Posts Tagged ‘Outlander’

Alistair Sim as Scrooge dancing with his nephew’s wife at the close of the 1951 film of A Christmas Carol

“A Poem for winter Solstice”

The dead are always with us
The dead never cease to be with us
We need not imagine they have consciousness
No they are literally gone
But our minds and memories are strong
And take them with us everywhere
We want to bring back the past
Make it alive again
Let it wash over you, wash into you, become you
But we need not
We may turn to
The sublimity of historical romance
the ghosts of time-traveling

— by me, written in 2017

Dear friends and readers,

I truly meant to lead off my near Christmas diary blog with pictures of this year’s tree, of Colin, my beloved glittering penguin once again, which pictures should include our new presence or Christmas stuffed or pottery animal, Rudolph, but before blogging tonight, I decided I would give in to the time of year and watch the first of a series of Christmas movies I own. Where to begin? my oldest favorite, one that used to terrify me when I was not yet adolescent, the 1951 Scrooge (only recently have I realized it’s not titled A Christmas Carol).  Not totally to my surprise I found that as soon as the ghosts began the going back in the past, I began to cry, and then on and off I just cried, and cried, and cried, and when I was not crying, my face became suffused with tears.

I have so many favorite moments; to echo Amanda Price in Lost in Austen about Pride and Prejudice, this movie contains for me places I know intimately, that I recognize so many now still, the words and pictures are old friends. It’s like, with Scrooge, I’ve walked in, feeling there with Alistair  Sim. I watched other movies on Channel 9, Metromedia, in NYC in the 1950s, over and over (The Hunchback of Notre Dame, with Charles Laughton and Maureen O’Hara, Yankee Doodle Dandy and Public Enemy No 1, with James Cagney, Talk of the Town, with Jean Arthur, Ronald Colman, and Cary Grant, and at least 10 more) but this one has stayed more in my mind, perhaps because it was repeated year after year. It is a refuge movie because Christmas time is for me so hard to get through.

In then looking for a few stills online to share, I discovered the ones I wanted to show were those of Scrooge delirious with joy, suddenly released and half-hysterical from years of self-flagellation turned against others — with his char-woman, with the boy sent to buy a big turkey, most of all with Cratchit and Tiny Tim, who “lived” … I had to many. I also begin to cry when I remember Jim reciting the final lines one Christmas Eve when my parents were here, with a drink in his hand, “God bless us everyone.”

And yet those moments of trembling with fear and joy don’t make any sense unless you’ve seen the embittering ones in the first sequence (the last part of “the past”), the harrowing and scathing ones in the second (this boy is ignorance, this girl want), and the fearful scenes of Death in the last — of which my favorite is Alice grown up and old, oblivious of Scrooge, serving people in a workhouse. What has her life been?  So here is the whole on YouTube, which I urge you to watch if you’ve never seen it, or re-watch if you haven’t watched it in a long time:

The poem serving as epigraph is one that face-book sent me as a memory from 2017. At first I could not recall who wrote it, and it took a bit of time for me to realize it was by me. I don’t recall writing it — and the use of the verb “wash” is not satisfying. I should have a stronger verb there. But the sentiment is mine. I am explaining why I am so addicted to historical romance, historical fiction films, film adaptations of older books or books set in the past, and still at this time, Outlander:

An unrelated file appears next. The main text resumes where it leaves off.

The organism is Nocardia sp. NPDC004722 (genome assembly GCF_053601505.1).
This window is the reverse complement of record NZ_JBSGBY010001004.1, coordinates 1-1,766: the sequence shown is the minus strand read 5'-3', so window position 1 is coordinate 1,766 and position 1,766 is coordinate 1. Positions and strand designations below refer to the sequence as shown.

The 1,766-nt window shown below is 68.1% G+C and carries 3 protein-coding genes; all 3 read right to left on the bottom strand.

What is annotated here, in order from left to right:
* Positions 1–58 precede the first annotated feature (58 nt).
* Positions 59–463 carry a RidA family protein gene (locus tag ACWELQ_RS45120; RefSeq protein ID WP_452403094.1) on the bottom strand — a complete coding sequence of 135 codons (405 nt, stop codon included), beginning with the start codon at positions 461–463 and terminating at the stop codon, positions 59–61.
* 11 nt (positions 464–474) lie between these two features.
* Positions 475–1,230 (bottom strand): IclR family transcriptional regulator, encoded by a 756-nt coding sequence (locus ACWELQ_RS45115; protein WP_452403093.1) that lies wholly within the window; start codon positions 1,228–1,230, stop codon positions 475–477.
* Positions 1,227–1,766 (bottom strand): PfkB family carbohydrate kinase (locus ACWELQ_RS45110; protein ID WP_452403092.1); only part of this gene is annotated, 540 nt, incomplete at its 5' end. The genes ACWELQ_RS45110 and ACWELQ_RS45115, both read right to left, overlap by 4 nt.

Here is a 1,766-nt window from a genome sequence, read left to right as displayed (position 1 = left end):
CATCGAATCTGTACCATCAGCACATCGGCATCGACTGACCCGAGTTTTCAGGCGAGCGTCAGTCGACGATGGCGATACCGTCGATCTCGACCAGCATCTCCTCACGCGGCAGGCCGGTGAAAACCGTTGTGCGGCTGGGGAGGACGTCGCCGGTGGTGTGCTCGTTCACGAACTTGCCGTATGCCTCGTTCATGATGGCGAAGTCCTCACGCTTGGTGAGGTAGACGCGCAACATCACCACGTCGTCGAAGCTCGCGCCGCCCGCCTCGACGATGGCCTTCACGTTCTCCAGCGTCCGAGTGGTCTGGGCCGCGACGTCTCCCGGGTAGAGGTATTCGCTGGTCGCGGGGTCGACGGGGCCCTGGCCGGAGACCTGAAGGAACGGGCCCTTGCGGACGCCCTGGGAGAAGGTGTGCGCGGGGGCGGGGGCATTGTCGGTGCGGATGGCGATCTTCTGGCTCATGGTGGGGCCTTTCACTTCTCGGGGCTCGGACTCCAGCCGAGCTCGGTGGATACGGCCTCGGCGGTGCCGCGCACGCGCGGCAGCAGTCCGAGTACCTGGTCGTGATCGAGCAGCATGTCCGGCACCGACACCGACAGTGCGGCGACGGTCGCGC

I see Gabaldon’s books and Roger Moore’s serial (I name him as the central guiding presence, the “showrunner”) as at their deepest when they touch upon how Claire is beating death by going back and forth from the 20th to the 18th century. She is living among ghosts become real when she time-travels and then choses to remain among those people and places our daytime reality would look for in graveyards and find out about in old books. I’m told Gabaldon has yet to explain the appearance of the Scotsman Highlander in the first episode of the first season (and early in the first book):

is it Jamie come to claim Claire? in some mix of non-parallel years (the series use the conceit of near precise 200 odd years apart for the two time zones we experience)? for if it’s years after marrying her, it would be say in the mid-1770s in the UK and US while it is 1947 in Scotland.

Jamie (?) (Sam Heughan?) glimpsed in the darkness, a dark shade

Frank (Tobias Menzies) under an umbrella in the rainy night, unnerved

I was much moved today when I came to the end of Iris Origo’s deeply felt autobiography, Images and Shadows, a book vivid with viscerally experienced life, precise as reality gets, but born out of memory, and about herself as a descendent of two families of people, product of several different worlds, groups of friends, the history thrust upon her of the early to later middle 20th century, mostly in England and Italy. She ends also saying that her dead are with her, that

“I have never lost them. They have been to me, at all times, as real as the people I see every day … “

Maybe that’s why she excels at biographies of people who lived in the past. She quotes Edmund Burke to assert that “society” or “life itself” is “a partnership not only between those who are living, but between those who are living, those who are dead, and those who are to be born.”

So here is this year’s tree decorated: our eighth since Jim died — or entered his deathtime, kept with us in our memories, and as long as this house exists in its present embodiment with me living the rest of my life out in it.

Here is Colin once again waving to passersby (a present bought for me by my neighbor, Michelle, now, sad to say, gone from the neighborhood, having separated herself from her long-time partner):